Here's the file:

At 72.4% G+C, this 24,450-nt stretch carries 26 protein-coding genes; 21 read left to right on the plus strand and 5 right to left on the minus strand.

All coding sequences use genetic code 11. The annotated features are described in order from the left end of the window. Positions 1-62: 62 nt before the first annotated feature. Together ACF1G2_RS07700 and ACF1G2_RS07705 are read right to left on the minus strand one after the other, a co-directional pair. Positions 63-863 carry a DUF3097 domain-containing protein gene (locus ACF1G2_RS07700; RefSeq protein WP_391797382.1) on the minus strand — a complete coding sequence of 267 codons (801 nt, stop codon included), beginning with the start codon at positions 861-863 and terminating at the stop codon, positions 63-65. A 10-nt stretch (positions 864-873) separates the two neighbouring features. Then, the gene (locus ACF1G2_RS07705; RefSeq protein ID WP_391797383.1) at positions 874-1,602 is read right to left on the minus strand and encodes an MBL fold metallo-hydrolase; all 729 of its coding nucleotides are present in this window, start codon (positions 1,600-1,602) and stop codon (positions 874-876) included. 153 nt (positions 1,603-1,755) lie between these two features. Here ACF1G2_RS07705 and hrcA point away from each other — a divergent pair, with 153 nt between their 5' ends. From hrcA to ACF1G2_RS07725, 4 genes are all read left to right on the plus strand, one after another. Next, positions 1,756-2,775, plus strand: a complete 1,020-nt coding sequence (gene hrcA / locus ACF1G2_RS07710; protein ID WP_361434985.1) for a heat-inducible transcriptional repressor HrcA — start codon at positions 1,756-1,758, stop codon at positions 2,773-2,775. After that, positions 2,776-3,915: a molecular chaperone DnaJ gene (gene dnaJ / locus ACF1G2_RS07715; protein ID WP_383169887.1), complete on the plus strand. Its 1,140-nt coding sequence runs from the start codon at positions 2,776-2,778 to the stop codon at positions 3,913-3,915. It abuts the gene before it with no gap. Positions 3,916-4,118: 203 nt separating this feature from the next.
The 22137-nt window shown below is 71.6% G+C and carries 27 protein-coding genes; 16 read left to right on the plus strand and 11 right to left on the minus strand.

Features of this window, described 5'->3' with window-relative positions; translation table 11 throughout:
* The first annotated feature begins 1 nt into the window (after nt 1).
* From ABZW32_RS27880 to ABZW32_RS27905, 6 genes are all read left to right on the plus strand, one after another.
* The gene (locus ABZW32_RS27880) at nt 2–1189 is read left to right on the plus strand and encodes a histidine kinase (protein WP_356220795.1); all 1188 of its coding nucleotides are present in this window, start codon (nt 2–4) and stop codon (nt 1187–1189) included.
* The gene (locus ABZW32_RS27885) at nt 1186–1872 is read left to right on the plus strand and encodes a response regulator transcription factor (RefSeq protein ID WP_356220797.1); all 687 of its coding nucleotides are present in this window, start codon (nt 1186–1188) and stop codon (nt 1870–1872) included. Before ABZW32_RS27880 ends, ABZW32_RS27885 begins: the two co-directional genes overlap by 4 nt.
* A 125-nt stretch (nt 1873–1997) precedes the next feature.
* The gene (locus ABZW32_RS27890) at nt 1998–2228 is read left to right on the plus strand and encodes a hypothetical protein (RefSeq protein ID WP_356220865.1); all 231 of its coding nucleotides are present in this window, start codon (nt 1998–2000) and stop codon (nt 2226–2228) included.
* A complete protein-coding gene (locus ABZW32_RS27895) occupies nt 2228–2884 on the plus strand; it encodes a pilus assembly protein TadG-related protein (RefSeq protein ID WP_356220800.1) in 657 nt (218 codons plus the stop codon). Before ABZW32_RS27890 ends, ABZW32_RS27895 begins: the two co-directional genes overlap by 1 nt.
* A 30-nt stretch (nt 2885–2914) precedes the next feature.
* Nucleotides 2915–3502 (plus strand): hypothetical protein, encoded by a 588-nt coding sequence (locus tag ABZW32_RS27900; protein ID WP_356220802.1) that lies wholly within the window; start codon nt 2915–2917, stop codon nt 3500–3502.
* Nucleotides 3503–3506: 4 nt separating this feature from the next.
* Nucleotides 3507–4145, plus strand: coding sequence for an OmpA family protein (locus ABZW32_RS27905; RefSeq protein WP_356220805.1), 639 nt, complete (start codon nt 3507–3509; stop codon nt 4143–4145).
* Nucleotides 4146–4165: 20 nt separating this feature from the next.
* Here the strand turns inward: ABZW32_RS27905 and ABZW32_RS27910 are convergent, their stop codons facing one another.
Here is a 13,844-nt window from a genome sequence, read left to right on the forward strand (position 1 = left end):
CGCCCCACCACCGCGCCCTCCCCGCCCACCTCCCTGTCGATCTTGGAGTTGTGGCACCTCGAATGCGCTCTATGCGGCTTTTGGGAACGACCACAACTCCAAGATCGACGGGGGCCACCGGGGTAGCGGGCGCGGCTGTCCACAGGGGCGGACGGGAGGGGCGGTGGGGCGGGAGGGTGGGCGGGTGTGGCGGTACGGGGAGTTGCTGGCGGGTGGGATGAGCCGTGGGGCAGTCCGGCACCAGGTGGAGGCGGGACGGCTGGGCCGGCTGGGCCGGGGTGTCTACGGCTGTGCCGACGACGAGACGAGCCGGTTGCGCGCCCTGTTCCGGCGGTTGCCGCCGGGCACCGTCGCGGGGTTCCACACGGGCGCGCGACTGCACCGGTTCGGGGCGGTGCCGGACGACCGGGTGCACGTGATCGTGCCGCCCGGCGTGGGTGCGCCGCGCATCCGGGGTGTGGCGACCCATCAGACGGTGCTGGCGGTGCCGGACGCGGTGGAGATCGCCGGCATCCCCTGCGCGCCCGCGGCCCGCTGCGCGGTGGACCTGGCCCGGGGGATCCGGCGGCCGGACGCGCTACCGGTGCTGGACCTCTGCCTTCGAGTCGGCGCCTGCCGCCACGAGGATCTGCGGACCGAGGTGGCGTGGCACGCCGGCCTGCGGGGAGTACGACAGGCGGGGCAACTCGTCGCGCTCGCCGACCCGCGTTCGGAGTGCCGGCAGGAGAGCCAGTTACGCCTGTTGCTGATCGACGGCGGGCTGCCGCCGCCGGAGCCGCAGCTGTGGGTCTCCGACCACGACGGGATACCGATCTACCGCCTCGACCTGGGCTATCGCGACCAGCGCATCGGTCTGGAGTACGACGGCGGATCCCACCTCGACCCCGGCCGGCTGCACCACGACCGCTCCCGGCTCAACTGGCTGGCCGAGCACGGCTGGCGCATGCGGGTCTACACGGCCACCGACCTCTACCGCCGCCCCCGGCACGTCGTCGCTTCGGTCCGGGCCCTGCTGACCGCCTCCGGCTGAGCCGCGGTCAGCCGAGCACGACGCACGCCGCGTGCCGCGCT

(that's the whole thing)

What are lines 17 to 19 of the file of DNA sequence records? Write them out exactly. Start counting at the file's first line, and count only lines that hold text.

* Here the strand turns inward: ABZW32_RS27905 and ABZW32_RS27910 are convergent, their stop codons facing one another.
Here is a 13,844-nt window from a genome sequence, read left to right on the forward strand (position 1 = left end):
CGCCCCACCACCGCGCCCTCCCCGCCCACCTCCCTGTCGATCTTGGAGTTGTGGCACCTCGAATGCGCTCTATGCGGCTTTTGGGAACGACCACAACTCCAAGATCGACGGGGGCCACCGGGGTAGCGGGCGCGGCTGTCCACAGGGGCGGACGGGAGGGGCGGTGGGGCGGGAGGGTGGGCGGGTGTGGCGGTACGGGGAGTTGCTGGCGGGTGGGATGAGCCGTGGGGCAGTCCGGCACCAGGTGGAGGCGGGACGGCTGGGCCGGCTGGGCCGGGGTGTCTACGGCTGTGCCGACGACGAGACGAGCCGGTTGCGCGCCCTGTTCCGGCGGTTGCCGCCGGGCACCGTCGCGGGGTTCCACACGGGCGCGCGACTGCACCGGTTCGGGGCGGTGCCGGACGACCGGGTGCACGTGATCGTGCCGCCCGGCGTGGGTGCGCCGCGCATCCGGGGTGTGGCGACCCATCAGACGGTGCTGGCGGTGCCGGACGCGGTGGAGATCGCCGGCATCCCCTGCGCGCCCGCGGCCCGCTGCGCGGTGGACCTGGCCCGGGGGATCCGGCGGCCGGACGCGCTACCGGTGCTGGACCTCTGCCTTCGAGTCGGCGCCTGCCGCCACGAGGATCTGCGGACCGAGGTGGCGTGGCACGCCGGCCTGCGGGGAGTACGACAGGCGGGGCAACTCGTCGCGCTCGCCGACCCGCGTTCGGAGTGCCGGCAGGAGAGCCAGTTACGCCTGTTGCTGATCGACGGCGGGCTGCCGCCGCCGGAGCCGCAGCTGTGGGTCTCCGACCACGACGGGATACCGATCTACCGCCTCGACCTGGGCTATCGCGACCAGCGCATCGGTCTGGAGTACGACGGCGGATCCCACCTCGACCCCGGCCGGCTGCACCACGACCGCTCCCGGCTCAACTGGCTGGCCGAGCACGGCTGGCGCATGCGGGTCTACACGGCCACCGACCTCTACCGCCGCCCCCGGCACGTCGTCGCTTCGGTCCGGGCCCTGCTGACCGCCTCCGGCTGAGCCGCGGTCAGCCGAGCACGACGCACGCCGCGTGCCGCGCT